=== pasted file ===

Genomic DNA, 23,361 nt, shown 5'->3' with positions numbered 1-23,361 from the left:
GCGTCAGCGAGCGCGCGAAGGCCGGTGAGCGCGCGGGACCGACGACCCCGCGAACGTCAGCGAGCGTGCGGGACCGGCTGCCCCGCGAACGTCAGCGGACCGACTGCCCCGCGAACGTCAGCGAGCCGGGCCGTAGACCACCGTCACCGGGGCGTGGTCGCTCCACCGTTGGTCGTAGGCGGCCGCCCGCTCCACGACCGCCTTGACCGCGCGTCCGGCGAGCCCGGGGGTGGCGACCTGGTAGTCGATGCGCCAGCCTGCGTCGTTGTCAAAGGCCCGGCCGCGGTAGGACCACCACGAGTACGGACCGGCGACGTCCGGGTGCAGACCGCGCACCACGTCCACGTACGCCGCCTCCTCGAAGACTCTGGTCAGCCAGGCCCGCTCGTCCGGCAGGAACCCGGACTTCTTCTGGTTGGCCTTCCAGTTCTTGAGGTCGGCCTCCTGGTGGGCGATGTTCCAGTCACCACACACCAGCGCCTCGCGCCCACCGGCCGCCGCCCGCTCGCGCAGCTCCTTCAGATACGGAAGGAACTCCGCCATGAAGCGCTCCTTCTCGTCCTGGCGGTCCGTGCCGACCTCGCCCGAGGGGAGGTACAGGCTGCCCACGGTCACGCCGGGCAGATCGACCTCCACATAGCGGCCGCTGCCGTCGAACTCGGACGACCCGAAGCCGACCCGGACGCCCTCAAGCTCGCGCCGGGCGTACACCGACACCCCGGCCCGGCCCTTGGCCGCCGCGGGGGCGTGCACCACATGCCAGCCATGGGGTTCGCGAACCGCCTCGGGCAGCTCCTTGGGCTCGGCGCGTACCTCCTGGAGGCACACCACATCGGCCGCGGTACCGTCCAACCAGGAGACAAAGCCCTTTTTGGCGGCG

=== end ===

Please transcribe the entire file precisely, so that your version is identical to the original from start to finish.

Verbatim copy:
Genomic DNA, 23,361 nt, shown 5'->3' with positions numbered 1-23,361 from the left:
GCGTCAGCGAGCGCGCGAAGGCCGGTGAGCGCGCGGGACCGACGACCCCGCGAACGTCAGCGAGCGTGCGGGACCGGCTGCCCCGCGAACGTCAGCGGACCGACTGCCCCGCGAACGTCAGCGAGCCGGGCCGTAGACCACCGTCACCGGGGCGTGGTCGCTCCACCGTTGGTCGTAGGCGGCCGCCCGCTCCACGACCGCCTTGACCGCGCGTCCGGCGAGCCCGGGGGTGGCGACCTGGTAGTCGATGCGCCAGCCTGCGTCGTTGTCAAAGGCCCGGCCGCGGTAGGACCACCACGAGTACGGACCGGCGACGTCCGGGTGCAGACCGCGCACCACGTCCACGTACGCCGCCTCCTCGAAGACTCTGGTCAGCCAGGCCCGCTCGTCCGGCAGGAACCCGGACTTCTTCTGGTTGGCCTTCCAGTTCTTGAGGTCGGCCTCCTGGTGGGCGATGTTCCAGTCACCACACACCAGCGCCTCGCGCCCACCGGCCGCCGCCCGCTCGCGCAGCTCCTTCAGATACGGAAGGAACTCCGCCATGAAGCGCTCCTTCTCGTCCTGGCGGTCCGTGCCGACCTCGCCCGAGGGGAGGTACAGGCTGCCCACGGTCACGCCGGGCAGATCGACCTCCACATAGCGGCCGCTGCCGTCGAACTCGGACGACCCGAAGCCGACCCGGACGCCCTCAAGCTCGCGCCGGGCGTACACCGACACCCCGGCCCGGCCCTTGGCCGCCGCGGGGGCGTGCACCACATGCCAGCCATGGGGTTCGCGAACCGCCTCGGGCAGCTCCTTGGGCTCGGCGCGTACCTCCTGGAGGCACACCACATCGGCCGCGGTACCGTCCAACCAGGAGACAAAGCCCTTTTTGGCGGCG